Some Republicans in Congress have spuriously said that those receiving unemployment compensation would prefer not to find a job. This kind of accusative mentality is facilitated by the nature of our economy. Most people are employed. Even though unemployment has been the highest in U.S. history in some parts of the country and the highest since the Great Depression overall, there is a majority who are employed. Conservatives act as if the majority is right and the minority is wrong.
William Julius Wilson is a professor of sociology and public policy at Harvard University and is author of the book, The Truly Disadvantaged, which is based on research on areas of Chicago. (Professor Wilson was previoulsy on the faculty of the University of Chicago sociology department). He has suggested that discrimination based on race has decreased over time in America. The election of President Obama is an example of this. But what we have instead is the emergence of an urban underclass.
Right-wingers are aburd and nonsensical in that on the one hand, they criticize President Obama and his administration for not doing enough to address the lack of employment, and on the other accuse the unemployed of not doing enough to try and find a job. Also, we have uneducated people, frustrated in their own life situation without acknowledging it, telling unemployed, educated people that they must accept a lower wage than they previously received, even if it means working at a fast-food joint or big box store or some other form of labor. The idea that talent and training means something is lost on corporate executives who aren't hiring and on conservative pundits and callers to talk shows, who claim to oppose economic equality, and yet, all of a sudden, want the educated elite to lower their station in life and become at one with the blue collar workers of America, and toil along side of them.
I have noticed that conservatives are using this opportunity to further exaggerate and propagandize how great capitalism is and downplay the shortage of jobs by attacking welfare, otherwise known as Temporary Assistance for Needy Families. One guy calling a progressive show said that he knows the people on welfare. Needless to say, his opinion of them is negative. He suggested talking to people waiting in a welfare office. That is an example of the anecdotal approach used by Reagan and by many conservatives today. Then, there is a letter-writer to the editor of a local newspaper. The writer says that a "scholarly researcher" found that an increase in welfare spending resulted in an increase in divorce. He then goes on to cite the familiar but highly doubtful argument about welfare resulting in an increase in out-of-wedlock births. He then jumps to a claim which he implies is based on empirical evidence that children with single parents have lower scores on "standardized academic measures" than do children living with both parents or at least with access to both a mother and a father. Thus, single-parent children, with lower academic achievement than their counterparts with two parents, will earn less money when they become adults compared to kids with both parents. And this situation supposedly is brought about by welfare.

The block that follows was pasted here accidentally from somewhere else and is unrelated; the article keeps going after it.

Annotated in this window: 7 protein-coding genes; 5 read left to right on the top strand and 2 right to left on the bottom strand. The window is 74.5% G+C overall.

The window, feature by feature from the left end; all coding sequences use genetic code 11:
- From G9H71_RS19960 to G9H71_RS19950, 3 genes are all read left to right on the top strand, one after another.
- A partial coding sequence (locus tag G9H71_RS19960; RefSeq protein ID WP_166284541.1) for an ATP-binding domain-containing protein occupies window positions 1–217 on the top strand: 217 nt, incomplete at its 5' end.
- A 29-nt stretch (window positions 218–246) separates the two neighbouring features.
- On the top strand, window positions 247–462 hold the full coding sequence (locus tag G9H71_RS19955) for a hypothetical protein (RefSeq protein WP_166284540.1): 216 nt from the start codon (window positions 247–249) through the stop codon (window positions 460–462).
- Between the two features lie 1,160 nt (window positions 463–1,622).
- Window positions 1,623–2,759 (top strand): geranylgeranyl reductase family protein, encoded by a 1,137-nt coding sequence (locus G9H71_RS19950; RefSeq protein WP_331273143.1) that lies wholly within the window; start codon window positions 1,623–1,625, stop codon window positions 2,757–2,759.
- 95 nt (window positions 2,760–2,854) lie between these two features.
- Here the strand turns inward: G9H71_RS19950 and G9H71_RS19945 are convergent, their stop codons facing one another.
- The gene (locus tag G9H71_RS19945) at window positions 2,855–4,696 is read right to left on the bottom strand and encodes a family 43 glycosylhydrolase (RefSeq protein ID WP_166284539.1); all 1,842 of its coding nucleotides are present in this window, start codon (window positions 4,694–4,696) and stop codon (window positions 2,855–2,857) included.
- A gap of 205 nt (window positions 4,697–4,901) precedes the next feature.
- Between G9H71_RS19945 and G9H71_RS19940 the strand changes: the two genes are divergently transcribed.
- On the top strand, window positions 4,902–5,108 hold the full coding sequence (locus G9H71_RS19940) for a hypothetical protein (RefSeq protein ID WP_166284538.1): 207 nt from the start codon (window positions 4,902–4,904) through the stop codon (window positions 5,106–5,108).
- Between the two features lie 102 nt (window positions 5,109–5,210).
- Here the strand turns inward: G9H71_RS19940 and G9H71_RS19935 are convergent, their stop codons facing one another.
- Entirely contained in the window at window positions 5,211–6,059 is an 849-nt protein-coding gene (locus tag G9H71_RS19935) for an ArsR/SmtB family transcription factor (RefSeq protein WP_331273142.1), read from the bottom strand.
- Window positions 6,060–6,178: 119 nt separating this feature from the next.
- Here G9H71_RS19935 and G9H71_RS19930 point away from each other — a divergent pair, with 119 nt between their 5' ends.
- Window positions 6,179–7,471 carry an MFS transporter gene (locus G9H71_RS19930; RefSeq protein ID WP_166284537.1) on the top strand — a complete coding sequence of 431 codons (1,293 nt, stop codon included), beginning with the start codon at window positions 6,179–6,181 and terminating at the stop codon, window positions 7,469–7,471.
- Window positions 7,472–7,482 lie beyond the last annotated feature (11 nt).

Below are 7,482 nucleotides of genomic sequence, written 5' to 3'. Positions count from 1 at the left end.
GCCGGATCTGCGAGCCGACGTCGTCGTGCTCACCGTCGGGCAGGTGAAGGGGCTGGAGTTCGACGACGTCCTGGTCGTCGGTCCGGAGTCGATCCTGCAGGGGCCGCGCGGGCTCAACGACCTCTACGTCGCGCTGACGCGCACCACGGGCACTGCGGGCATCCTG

These conservatives are ignorant of the kinds of physical and social conditions that often exist in low-income households and communities. At the same time, not everyone who lives in inner-city or ghetto neighborhoods is unemployed, and there are educated families who live on the same street and block as lower-income households with the advent of scattered site public housing.
Conservatives are trying to convince people that with positive thinking, anyone can find a job, no matter where you live or what your educational and employment background is. They are also trying to convince people that Obama is not creating enough jobs. If anyone could find a job, why do we need more jobs? After all, we have a 100% employment rate, if only people would send out some resumes or fill out some job applications.